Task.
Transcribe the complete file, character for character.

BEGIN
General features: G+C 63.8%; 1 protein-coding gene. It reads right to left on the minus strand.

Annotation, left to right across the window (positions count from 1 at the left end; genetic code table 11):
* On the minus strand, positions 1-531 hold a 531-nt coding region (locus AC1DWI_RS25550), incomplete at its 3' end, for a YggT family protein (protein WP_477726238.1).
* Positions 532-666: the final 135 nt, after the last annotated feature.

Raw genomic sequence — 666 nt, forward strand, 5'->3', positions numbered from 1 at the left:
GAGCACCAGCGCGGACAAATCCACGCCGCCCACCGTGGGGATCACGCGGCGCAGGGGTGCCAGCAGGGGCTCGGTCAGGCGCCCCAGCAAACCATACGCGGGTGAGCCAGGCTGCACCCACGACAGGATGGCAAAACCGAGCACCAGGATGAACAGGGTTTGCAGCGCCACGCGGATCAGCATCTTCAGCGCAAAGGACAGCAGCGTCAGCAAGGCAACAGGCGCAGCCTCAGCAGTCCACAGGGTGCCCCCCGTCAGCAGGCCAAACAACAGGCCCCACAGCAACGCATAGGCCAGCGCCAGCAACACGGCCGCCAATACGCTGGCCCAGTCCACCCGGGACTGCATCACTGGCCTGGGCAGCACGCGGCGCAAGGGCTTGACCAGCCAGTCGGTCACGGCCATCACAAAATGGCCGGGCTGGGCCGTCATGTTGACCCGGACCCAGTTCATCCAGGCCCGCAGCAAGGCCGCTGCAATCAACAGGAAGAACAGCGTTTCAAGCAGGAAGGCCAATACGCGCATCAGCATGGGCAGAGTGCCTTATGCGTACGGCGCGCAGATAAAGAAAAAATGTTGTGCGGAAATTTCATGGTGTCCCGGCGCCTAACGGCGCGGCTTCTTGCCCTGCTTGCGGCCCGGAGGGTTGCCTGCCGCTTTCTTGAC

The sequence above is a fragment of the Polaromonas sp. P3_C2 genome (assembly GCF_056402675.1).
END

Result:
General features: G+C 63.8%; 1 protein-coding gene. It reads right to left on the minus strand.

Annotation, left to right across the window (positions count from 1 at the left end; genetic code table 11):
* On the minus strand, positions 1-531 hold a 531-nt coding region (locus AC1DWI_RS25550), incomplete at its 3' end, for a YggT family protein (protein WP_477726238.1).
* Positions 532-666: the final 135 nt, after the last annotated feature.

Raw genomic sequence — 666 nt, forward strand, 5'->3', positions numbered from 1 at the left:
GAGCACCAGCGCGGACAAATCCACGCCGCCCACCGTGGGGATCACGCGGCGCAGGGGTGCCAGCAGGGGCTCGGTCAGGCGCCCCAGCAAACCATACGCGGGTGAGCCAGGCTGCACCCACGACAGGATGGCAAAACCGAGCACCAGGATGAACAGGGTTTGCAGCGCCACGCGGATCAGCATCTTCAGCGCAAAGGACAGCAGCGTCAGCAAGGCAACAGGCGCAGCCTCAGCAGTCCACAGGGTGCCCCCCGTCAGCAGGCCAAACAACAGGCCCCACAGCAACGCATAGGCCAGCGCCAGCAACACGGCCGCCAATACGCTGGCCCAGTCCACCCGGGACTGCATCACTGGCCTGGGCAGCACGCGGCGCAAGGGCTTGACCAGCCAGTCGGTCACGGCCATCACAAAATGGCCGGGCTGGGCCGTCATGTTGACCCGGACCCAGTTCATCCAGGCCCGCAGCAAGGCCGCTGCAATCAACAGGAAGAACAGCGTTTCAAGCAGGAAGGCCAATACGCGCATCAGCATGGGCAGAGTGCCTTATGCGTACGGCGCGCAGATAAAGAAAAAATGTTGTGCGGAAATTTCATGGTGTCCCGGCGCCTAACGGCGCGGCTTCTTGCCCTGCTTGCGGCCCGGAGGGTTGCCTGCCGCTTTCTTGAC

The sequence above is a fragment of the Polaromonas sp. P3_C2 genome (assembly GCF_056402675.1).